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ORIGINAL ARTICLE
Year : 2017  |  Volume : 35  |  Issue : 3  |  Page : 249-253
 

A comparative study to associate the presence of neonatal line in deciduous teeth of infants with the occurrence of live birth


1 Department of Pedodontics and Preventive Dentistry, JSS Dental College and Hospital, JSS University, Mysore, Karnataka, India
2 Department of Anatomy, JSS Medical College, JSS University, Mysore, Karnataka, India

Date of Web Publication31-Jul-2017

Correspondence Address:
Prashanth Sadashiva Murthy
Department of Pedodontics and Preventive Dentistry, JSS Dental College and Hospital, JSS University, Mysore - 570 015, Karnataka
India
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Source of Support: None, Conflict of Interest: None


DOI: 10.4103/JISPPD.JISPPD_112_17

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   Abstract 

Context: The prominent striae of retzius corresponding to the occurrence of live birth is known as the neonatal line (NNL). The very presence of this line indicates the exposure of the infant to the stressful event of birth. Aims: The study was aimed at locating the NNL in the developing primary teeth of the neonate and associating the presence of NNL to the occurrence of live birth. Materials and Methods: The donated bodies of the neonates were taken, and a surgical incision was made along the crest of the alveolar ridge in the maxillary anterior region, enabling the careful removal of the tooth germs from within the jaw segment. The maxillary central incisor tooth germs were embedded in acrylic and viewed under the stereomicroscope, polarized microscope, and scanning electron microscope (SEM). Statistical Analysis: This being a pilot observational study, no statistical analysis methods were employed. Results: The NNL was best visualized under polarized microscopy and was clearly appreciated in the control samples and faintly seen in the 10-day-old neonate. No evidence of the line was present in the tooth germ of the stillborn child. Conclusion: The very presence of the NNL indicates that the infant was alive during the stressful process of birth. This can be used as substantial evidence in infanticide cases brought before the law.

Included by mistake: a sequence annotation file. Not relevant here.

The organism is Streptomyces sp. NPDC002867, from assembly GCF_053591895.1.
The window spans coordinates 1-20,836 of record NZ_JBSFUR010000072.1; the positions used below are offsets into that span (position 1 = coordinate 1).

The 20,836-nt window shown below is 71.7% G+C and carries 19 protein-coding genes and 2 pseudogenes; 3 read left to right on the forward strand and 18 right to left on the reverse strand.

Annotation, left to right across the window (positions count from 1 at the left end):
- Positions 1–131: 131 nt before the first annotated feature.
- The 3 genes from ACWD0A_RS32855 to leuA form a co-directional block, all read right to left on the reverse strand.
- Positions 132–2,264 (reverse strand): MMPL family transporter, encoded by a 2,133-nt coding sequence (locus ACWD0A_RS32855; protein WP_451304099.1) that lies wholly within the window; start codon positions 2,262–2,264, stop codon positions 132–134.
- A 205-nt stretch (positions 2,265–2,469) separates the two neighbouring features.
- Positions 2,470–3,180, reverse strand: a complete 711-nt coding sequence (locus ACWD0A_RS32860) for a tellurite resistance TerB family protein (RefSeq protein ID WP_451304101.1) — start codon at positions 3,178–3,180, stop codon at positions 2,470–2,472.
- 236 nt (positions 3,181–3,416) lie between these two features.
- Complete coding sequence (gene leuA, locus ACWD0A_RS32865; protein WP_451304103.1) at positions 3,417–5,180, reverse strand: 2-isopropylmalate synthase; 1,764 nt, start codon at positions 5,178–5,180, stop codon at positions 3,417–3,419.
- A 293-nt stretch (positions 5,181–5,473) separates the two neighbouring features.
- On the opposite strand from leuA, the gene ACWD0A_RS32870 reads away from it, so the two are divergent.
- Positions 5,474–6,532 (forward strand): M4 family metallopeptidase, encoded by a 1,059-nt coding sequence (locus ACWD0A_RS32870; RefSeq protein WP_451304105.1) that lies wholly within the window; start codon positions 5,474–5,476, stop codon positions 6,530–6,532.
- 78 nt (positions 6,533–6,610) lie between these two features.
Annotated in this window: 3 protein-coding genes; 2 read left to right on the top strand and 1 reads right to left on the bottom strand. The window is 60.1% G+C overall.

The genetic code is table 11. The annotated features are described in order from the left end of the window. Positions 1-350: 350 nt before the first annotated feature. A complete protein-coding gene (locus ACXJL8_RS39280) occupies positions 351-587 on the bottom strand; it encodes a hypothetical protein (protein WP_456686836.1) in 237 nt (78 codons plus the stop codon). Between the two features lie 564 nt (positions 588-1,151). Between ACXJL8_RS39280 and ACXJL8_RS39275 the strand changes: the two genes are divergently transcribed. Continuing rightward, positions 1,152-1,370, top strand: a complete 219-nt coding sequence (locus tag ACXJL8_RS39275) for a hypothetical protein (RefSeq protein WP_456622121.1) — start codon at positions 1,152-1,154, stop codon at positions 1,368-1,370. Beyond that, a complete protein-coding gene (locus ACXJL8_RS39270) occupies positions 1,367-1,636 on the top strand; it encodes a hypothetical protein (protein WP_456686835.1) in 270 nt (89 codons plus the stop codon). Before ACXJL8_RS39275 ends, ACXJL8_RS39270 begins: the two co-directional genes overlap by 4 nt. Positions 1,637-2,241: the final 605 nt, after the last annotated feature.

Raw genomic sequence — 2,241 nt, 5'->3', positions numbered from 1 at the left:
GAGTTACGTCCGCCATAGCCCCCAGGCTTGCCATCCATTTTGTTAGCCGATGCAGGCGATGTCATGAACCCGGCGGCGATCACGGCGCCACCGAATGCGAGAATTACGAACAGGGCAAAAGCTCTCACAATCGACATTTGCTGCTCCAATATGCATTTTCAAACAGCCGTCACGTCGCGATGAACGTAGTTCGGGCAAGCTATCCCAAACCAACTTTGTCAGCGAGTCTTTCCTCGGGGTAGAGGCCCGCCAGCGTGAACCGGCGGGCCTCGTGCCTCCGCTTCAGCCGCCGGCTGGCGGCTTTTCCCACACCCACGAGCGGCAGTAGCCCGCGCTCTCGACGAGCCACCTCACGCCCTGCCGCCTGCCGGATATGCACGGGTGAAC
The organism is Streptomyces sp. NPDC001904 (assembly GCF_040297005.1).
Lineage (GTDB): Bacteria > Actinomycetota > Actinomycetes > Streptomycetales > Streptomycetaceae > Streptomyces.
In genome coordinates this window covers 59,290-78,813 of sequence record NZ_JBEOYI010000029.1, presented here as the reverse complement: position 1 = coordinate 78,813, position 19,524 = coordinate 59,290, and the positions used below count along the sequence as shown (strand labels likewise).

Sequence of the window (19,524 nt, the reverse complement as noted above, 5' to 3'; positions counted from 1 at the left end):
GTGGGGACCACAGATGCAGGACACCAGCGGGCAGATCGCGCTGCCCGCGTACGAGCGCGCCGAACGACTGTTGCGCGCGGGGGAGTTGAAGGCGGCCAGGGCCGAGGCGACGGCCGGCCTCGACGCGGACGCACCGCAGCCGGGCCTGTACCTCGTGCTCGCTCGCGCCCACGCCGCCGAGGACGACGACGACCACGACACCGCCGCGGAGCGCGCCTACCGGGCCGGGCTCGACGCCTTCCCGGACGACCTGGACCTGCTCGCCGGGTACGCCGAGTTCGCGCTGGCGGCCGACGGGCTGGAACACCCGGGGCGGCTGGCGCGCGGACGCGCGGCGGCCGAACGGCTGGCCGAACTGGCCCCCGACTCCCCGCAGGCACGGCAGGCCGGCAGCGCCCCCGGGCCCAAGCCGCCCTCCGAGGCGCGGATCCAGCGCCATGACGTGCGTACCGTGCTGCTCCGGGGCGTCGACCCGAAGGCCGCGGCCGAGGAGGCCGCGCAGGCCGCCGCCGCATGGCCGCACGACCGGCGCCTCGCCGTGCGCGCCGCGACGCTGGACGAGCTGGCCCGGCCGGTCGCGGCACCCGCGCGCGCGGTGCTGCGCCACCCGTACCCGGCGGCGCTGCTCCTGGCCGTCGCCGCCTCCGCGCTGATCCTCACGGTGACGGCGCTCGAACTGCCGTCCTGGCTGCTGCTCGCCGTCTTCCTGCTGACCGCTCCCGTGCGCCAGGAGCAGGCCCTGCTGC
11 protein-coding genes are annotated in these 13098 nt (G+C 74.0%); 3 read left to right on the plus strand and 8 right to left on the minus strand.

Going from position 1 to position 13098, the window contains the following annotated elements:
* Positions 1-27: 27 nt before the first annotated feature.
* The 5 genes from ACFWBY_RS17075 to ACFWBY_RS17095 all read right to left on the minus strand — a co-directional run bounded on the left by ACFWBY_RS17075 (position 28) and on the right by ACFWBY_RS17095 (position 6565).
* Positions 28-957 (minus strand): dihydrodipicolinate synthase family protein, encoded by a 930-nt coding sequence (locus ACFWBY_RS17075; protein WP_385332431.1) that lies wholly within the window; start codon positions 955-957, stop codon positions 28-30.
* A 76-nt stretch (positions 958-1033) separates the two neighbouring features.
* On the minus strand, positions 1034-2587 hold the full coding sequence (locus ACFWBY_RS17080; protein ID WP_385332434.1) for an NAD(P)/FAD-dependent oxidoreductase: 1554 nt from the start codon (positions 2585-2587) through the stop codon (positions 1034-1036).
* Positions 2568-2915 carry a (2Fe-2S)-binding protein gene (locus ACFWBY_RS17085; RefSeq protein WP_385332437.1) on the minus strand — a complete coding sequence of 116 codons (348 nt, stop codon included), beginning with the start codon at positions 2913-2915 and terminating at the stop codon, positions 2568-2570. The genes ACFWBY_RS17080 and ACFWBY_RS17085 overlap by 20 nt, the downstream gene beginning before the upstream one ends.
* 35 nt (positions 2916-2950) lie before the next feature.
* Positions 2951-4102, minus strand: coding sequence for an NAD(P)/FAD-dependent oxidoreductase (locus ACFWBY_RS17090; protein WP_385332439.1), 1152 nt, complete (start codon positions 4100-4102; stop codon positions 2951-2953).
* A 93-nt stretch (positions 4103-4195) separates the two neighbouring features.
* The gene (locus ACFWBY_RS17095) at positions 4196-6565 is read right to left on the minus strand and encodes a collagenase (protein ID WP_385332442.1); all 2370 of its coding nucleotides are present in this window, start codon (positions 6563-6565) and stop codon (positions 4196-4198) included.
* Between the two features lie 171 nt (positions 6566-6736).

Keywords: Female infanticide, neonatal line, polarized microscopy, scanning electron microscopy, stereomicroscopy


How to cite this article:
Srinivasan S, Murthy PS, Deshmukh S, Shamsundar N M. A comparative study to associate the presence of neonatal line in deciduous teeth of infants with the occurrence of live birth. J Indian Soc Pedod Prev Dent 2017;35:249-53

How to cite this URL:
Srinivasan S, Murthy PS, Deshmukh S, Shamsundar N M. A comparative study to associate the presence of neonatal line in deciduous teeth of infants with the occurrence of live birth. J Indian Soc Pedod Prev Dent [serial online] 2017 [cited 2019 Jul 23];35:249-53. Available from: http://www.jisppd.com/text.asp?2017/35/3/249/211837



   Introduction Top


Female infanticide is one of the evils that plagues our society to this day. It has led to an imbalance in the male to female ratio in our country. Most of these cases are never brought to court, and even those that are brought to light remain unproven because of the state in which the body is usually discovered, mostly putrified. The soft tissue remains of the lungs and heart can be used to predict the separate existence of the infant, but in cases where the soft tissue is lost, we must determine the time of death of the infant using hard tissues such as bones and teeth. Although skeletal parameters are a valuable asset in determining the age of the infant, no particularly relevant method provides conclusive evidence of the separate existence of the infant and helps in distinguishing live birth from a stillborn child.[1] Thus, we turn our attention to the dental hard tissues to provide us with some answers regarding the birth of the child.